John Keegan, our finest military historian, lays it out for us in the Telegraph. He writes:
How can Teheran be stopped?
The current policy of the United States, and the EU3 group, Britain, France and Germany, is to report Iran to the Security Council, through the International Atomic Energy Agency (IAEA), the UN agency responsible for enforcing the provisions of the Nuclear Non-Proliferation Treaty (NPT). Yet neither the IAEA nor the Security Council has the power to enforce the NPT. That depends on the will and capability of UN member states. It demonstrates the weakness of the Security Council that the failure so far to report Iran is due to an international reluctance to offend Russia, which is Iran's most important international supporter. It is necessary to abandon such hesitation very promptly. Diplomatic sensitivity is a minor consideration when the aggressive tendencies of Iran's ayatollahs are driving its nuclear policies.
The pressing question is, indeed, what is to be done when a report to the Security Council fails to bring Iran to desist from nuclear enrichment? Economic and other sanctions are widely cited as a means to restrain Iran; and it is certainly true that the interruption of trade and the supply of technical equipment would cause its government serious inconvenience.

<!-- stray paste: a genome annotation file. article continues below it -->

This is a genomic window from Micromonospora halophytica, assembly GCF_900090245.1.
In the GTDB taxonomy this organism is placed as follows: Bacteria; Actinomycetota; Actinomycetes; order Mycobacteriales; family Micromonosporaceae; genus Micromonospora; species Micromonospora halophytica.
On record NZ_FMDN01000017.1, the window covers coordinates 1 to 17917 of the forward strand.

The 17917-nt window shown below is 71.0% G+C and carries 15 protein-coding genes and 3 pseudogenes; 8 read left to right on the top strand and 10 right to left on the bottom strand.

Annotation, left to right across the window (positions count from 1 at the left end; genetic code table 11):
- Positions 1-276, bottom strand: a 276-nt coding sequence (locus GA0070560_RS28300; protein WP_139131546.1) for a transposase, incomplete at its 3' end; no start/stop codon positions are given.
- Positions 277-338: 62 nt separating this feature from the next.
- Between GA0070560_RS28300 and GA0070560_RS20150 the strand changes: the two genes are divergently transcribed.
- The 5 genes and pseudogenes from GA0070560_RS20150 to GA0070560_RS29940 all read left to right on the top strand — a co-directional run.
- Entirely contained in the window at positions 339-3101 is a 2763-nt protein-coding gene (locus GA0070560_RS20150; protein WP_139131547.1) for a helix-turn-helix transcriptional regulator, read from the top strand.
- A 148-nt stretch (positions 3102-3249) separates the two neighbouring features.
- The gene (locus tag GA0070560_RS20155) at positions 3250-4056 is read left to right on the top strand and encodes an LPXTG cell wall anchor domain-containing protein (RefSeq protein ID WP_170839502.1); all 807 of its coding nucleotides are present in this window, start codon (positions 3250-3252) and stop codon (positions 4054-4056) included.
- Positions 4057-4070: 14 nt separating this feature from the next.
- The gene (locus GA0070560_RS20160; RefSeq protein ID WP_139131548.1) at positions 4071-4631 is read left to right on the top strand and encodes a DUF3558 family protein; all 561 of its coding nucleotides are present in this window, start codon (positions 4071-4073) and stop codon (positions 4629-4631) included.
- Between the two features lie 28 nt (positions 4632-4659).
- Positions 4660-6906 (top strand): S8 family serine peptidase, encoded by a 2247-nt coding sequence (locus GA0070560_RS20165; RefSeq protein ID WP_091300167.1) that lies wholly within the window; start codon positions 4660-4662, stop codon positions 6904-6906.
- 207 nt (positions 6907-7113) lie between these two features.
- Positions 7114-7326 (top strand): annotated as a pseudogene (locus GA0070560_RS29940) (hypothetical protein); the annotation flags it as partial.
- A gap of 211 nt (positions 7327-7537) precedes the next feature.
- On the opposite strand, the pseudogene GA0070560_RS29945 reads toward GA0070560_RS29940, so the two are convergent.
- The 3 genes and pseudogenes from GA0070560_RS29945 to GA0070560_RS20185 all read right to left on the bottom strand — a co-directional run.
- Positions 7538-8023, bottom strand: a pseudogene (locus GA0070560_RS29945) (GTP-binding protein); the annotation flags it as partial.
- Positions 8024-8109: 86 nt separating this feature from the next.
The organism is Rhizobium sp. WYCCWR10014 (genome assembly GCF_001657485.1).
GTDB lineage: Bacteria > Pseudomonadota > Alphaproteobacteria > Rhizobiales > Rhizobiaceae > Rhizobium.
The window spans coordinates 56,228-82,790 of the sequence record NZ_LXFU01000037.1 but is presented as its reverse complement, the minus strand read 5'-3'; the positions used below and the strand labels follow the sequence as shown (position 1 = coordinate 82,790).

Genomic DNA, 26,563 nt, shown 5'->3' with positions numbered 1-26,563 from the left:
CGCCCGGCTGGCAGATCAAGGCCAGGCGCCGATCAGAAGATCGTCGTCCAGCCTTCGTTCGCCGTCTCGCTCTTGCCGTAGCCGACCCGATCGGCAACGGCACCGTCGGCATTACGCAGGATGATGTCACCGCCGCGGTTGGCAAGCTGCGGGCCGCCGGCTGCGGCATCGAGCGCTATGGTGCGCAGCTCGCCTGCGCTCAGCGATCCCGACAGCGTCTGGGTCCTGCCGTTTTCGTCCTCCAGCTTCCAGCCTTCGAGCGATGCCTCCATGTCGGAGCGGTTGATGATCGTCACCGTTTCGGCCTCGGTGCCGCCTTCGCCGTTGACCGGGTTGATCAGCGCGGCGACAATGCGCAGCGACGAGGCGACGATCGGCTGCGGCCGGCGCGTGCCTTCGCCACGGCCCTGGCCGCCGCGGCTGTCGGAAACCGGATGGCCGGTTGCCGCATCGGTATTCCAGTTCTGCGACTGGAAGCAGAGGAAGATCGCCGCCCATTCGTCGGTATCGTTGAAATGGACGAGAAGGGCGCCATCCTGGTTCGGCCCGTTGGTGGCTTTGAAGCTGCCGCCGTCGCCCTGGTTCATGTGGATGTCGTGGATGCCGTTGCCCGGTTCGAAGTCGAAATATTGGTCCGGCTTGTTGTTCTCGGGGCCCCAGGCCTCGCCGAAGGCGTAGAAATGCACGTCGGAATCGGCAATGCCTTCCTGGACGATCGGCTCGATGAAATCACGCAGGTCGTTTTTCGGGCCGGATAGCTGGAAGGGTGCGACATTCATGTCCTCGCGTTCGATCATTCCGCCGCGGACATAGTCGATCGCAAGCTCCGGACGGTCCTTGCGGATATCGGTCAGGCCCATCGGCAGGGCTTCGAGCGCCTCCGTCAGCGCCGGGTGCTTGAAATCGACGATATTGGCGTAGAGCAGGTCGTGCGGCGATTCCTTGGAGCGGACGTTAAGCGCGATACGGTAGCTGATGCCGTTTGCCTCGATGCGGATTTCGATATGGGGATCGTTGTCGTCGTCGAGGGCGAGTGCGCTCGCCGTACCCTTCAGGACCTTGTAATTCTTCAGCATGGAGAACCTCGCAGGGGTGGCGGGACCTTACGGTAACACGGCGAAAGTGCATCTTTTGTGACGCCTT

It is much more doubtful whether sanctions would make Iran change its policy. The ayatollahs do not suppose they are popular abroad, nor do they much care. Sanctions would interfere with the Western lifestyle of Iran's educated young people. The ayatollahs, however, have little interest in supporting that lifestyle, indeed, rather the opposite, while Iran's educated youth have given heavy proofs that their national pride weighs heavier than their access to Western luxuries.
America and the EU3 must therefore consider other, harsher methods to restrain Iran.
the West cannot simply let things drift. Military action by whatever agency cannot be written out, but will be a last resort. In the meantime, all means short of military action, including economic and political ostracism and economic sanctions, must be tried, together with the building of alternative oil pipelines to bypass the current routes of oil supply down the Gulf. And, of course, the intensification of anti-terrorist measures.
For if the West is considering military action, so are the ayatollahs. They are the sponsors of much of the insurgency in Iraq and suppliers of the insurgents' weapons. They also have intimate links with most of the world's worst terrorist organisations, including al-Qa'eda and Hezbollah.
This is a bad and worrying time in world affairs.I agree!
Read the whole thing here.